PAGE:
Walls of Resistance

“Your success is on the other side of the wall.
Can’t jump over it, or go around it.
You know what to do.”
—The Rock

Where does your success lie?

Through the wall.

Where do your dreams reside? Where is the life you’ve always wanted? Where is the proof that you’re getting somewhere, that your hard work actually has results?

It’s right through this wall. This wall that you’re facing, nose against it, right now.

I downloaded the Rock Clock awhile ago—a cool alarm clock that lets you wake up to the soothing voice of The Rock, as well as delivering motivational messages to you first thing in the morning. Although I’ve stopped using it for now, this particular quote stuck with me. Your success lies on the other side of this wall, and you have to go through it.

What does this look like functionally, on a day-to-day basis? Say you wake up early, five minutes before your alarm goes off. Reason tells you just to get up and start getting ready, but the voice in the back of your head starts bitching and moaning, looking for ways to languish in the sleepy haze of the morning. It offers seductive alternatives. “I don’t need to shave today. . . that way I could sleep an extra fifteen minutes. I could eat a faster breakfast, which would give me more time. . . .” There’s the wall—those things that you really don’t wanna do, if you can help it; those things you always could do, but it would be really hard; the things that you instinctively shy away from because they are uncomfortable and difficult. There’s your wall, the wall of resistance—and you must break through it.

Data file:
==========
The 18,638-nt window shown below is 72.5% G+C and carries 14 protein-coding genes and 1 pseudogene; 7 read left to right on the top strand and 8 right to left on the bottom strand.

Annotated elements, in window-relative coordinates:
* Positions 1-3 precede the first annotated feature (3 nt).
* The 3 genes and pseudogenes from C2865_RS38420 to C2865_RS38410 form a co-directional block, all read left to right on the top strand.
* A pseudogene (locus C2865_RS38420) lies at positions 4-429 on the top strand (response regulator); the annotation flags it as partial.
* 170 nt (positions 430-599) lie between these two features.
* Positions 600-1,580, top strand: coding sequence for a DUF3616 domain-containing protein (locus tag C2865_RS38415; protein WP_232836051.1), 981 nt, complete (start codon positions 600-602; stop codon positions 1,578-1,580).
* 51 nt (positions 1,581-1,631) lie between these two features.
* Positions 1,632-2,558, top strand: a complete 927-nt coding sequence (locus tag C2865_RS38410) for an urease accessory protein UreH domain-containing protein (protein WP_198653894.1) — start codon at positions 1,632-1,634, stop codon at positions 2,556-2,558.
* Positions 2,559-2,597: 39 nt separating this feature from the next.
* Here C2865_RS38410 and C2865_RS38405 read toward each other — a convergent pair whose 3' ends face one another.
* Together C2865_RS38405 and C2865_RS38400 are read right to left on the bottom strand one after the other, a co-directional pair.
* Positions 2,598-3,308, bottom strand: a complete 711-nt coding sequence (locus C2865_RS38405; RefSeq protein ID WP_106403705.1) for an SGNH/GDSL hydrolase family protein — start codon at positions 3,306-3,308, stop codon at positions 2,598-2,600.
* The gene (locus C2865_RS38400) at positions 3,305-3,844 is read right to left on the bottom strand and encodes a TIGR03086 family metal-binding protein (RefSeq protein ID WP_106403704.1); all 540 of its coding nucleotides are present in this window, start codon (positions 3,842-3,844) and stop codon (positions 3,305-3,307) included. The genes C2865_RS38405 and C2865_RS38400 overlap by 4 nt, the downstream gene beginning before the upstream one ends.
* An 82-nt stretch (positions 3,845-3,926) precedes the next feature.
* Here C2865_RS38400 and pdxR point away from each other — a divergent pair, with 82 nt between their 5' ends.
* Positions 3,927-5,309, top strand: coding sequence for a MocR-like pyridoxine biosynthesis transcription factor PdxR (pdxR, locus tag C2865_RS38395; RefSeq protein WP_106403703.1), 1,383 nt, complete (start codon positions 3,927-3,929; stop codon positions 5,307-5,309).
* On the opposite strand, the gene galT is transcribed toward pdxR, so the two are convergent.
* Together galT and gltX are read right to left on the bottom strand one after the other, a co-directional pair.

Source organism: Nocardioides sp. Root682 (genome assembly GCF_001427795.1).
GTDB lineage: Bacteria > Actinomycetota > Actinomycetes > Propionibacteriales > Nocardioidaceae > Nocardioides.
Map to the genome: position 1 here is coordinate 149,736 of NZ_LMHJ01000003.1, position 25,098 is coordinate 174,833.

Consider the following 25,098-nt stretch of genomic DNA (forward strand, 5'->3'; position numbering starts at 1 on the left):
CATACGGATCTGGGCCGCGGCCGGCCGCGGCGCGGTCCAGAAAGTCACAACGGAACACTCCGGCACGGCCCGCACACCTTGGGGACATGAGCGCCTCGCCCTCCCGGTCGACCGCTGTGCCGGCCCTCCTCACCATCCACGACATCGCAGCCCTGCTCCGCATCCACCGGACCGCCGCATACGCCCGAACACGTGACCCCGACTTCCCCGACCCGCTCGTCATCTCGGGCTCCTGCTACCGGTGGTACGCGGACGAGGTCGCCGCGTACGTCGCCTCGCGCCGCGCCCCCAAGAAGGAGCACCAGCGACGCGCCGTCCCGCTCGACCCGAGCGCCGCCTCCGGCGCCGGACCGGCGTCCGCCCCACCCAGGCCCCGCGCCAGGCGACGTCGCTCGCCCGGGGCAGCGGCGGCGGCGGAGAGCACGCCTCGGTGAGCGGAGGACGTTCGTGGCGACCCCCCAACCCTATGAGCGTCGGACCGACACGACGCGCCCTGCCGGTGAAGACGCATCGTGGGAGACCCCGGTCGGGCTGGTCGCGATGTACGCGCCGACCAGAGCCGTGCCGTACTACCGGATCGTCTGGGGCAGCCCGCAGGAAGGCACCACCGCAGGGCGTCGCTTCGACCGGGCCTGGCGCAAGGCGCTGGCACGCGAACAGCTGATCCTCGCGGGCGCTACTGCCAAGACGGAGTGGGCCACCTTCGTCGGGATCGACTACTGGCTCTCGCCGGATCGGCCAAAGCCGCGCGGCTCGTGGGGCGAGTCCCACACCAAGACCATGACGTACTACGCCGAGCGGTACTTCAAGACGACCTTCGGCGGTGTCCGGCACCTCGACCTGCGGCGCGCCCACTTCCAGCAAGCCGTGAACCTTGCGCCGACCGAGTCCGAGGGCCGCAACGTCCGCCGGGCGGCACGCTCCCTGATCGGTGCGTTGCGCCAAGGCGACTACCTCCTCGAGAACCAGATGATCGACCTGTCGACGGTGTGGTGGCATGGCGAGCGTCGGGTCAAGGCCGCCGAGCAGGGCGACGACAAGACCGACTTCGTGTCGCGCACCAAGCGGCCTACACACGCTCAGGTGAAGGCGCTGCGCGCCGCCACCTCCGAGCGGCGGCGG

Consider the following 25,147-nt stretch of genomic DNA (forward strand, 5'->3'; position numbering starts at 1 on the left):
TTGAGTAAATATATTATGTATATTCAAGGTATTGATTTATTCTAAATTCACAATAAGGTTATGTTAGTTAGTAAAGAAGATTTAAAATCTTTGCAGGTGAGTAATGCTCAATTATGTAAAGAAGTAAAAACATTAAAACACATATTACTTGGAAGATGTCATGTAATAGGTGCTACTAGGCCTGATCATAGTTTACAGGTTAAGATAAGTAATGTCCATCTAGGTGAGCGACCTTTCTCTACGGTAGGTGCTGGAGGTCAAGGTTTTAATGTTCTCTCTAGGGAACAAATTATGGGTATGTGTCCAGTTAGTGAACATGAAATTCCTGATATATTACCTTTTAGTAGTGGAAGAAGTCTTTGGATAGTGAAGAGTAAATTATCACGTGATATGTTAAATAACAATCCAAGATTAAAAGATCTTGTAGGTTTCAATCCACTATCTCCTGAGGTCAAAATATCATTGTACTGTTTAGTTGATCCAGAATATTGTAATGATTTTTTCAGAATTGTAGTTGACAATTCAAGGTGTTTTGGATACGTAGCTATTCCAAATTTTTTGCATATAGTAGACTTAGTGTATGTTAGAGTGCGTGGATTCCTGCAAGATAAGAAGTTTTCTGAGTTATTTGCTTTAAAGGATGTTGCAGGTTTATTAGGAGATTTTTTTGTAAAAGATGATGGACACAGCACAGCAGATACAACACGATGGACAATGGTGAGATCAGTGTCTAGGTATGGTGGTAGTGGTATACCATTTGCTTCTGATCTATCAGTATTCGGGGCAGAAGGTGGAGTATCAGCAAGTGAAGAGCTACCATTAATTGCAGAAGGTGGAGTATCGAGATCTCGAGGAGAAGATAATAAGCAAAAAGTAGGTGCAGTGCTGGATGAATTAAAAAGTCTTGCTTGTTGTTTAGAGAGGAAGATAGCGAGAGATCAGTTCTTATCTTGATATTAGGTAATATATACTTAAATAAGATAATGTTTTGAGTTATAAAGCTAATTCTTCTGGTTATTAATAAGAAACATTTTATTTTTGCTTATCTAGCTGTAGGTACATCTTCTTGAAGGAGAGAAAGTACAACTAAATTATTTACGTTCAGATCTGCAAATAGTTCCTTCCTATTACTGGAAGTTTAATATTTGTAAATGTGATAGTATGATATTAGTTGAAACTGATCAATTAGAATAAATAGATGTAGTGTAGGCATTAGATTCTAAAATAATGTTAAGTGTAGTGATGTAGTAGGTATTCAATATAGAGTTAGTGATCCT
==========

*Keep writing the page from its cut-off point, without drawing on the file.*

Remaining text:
This way of framing things has been especially helpful for me because it feels so literal; the wall is palpable, a transparent curtain hanging right in front of your face. It is that lurching, heavy feeling right before you drag yourself to your feet each morning. So what do you do? You go through it. Step through it. Break through it, smash through it, drill a hole in it and blast it with dynamite, depending on how big it is. Usually such drastic measures aren’t necessary. We build these barriers for ourselves, which guide our behavior on a daily basis—turn here, look there—and we abide by our craftsmanship, but often these walls are flimsy, paper thin, even two-dimensional, like that old Windows screensaver with the maze.

You’re better than that maze.

Go through it. Usually it’s a dull pain, if there’s any pain at all. And keep going through with it. Know that when something comes up that seems like a real hassle, or something that kind of scares you, or something you just don’t wanna do (but know you ought to), that’s just another wall, and you are good at dealing with those things now. 🙂

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